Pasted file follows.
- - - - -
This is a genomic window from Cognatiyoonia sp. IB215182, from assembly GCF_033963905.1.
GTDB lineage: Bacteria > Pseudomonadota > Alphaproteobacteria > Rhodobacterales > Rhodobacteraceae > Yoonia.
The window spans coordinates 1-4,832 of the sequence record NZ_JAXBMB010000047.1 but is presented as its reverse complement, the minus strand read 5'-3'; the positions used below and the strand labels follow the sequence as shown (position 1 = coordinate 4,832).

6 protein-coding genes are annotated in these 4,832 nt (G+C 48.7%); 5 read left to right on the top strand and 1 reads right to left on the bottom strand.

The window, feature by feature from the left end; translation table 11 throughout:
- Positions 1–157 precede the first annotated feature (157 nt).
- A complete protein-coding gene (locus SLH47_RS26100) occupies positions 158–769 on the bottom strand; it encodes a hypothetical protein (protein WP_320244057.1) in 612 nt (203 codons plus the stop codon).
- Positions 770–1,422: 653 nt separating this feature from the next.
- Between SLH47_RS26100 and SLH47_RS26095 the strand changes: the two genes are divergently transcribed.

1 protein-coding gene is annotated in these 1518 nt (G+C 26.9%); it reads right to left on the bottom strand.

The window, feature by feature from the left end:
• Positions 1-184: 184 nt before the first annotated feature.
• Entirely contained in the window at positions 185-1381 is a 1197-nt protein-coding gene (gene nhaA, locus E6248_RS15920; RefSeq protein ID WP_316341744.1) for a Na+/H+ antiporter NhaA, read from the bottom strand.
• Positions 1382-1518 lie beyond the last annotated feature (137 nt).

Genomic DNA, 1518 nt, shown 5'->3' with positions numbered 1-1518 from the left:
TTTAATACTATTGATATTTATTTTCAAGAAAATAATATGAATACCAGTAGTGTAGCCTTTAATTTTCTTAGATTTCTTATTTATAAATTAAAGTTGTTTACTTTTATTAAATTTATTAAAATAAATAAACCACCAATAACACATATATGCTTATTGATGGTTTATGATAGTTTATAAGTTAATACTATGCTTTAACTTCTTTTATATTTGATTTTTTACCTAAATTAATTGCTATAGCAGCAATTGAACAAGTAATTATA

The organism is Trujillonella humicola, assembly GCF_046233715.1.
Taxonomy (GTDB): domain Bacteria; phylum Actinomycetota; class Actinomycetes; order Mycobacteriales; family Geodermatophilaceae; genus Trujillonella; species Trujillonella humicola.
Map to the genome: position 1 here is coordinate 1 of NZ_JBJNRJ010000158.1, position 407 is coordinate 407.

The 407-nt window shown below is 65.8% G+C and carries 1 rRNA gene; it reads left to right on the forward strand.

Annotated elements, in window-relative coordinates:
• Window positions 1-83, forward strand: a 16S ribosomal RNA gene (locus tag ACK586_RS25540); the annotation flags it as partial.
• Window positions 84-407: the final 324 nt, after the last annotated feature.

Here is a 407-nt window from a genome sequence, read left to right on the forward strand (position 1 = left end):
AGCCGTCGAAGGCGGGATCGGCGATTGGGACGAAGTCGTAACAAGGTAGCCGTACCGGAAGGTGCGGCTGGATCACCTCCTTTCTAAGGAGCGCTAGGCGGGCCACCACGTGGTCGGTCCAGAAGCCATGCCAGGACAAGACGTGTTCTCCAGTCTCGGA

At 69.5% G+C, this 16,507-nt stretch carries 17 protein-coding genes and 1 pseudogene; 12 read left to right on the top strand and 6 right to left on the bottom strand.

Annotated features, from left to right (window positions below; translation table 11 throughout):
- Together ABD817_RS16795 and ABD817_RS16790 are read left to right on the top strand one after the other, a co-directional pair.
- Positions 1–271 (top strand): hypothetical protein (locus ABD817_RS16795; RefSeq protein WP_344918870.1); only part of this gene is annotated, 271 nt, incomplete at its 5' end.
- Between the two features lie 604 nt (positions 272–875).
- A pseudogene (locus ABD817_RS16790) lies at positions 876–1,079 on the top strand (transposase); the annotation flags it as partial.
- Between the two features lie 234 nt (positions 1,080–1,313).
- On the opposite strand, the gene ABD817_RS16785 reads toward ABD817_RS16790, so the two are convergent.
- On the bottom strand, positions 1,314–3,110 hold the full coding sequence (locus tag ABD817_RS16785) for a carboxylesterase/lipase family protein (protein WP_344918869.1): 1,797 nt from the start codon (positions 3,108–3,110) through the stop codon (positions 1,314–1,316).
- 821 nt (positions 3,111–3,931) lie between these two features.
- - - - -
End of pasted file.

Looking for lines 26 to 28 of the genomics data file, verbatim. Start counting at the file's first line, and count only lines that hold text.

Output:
At 69.5% G+C, this 16,507-nt stretch carries 17 protein-coding genes and 1 pseudogene; 12 read left to right on the top strand and 6 right to left on the bottom strand.

Annotated features, from left to right (window positions below; translation table 11 throughout):
- Together ABD817_RS16795 and ABD817_RS16790 are read left to right on the top strand one after the other, a co-directional pair.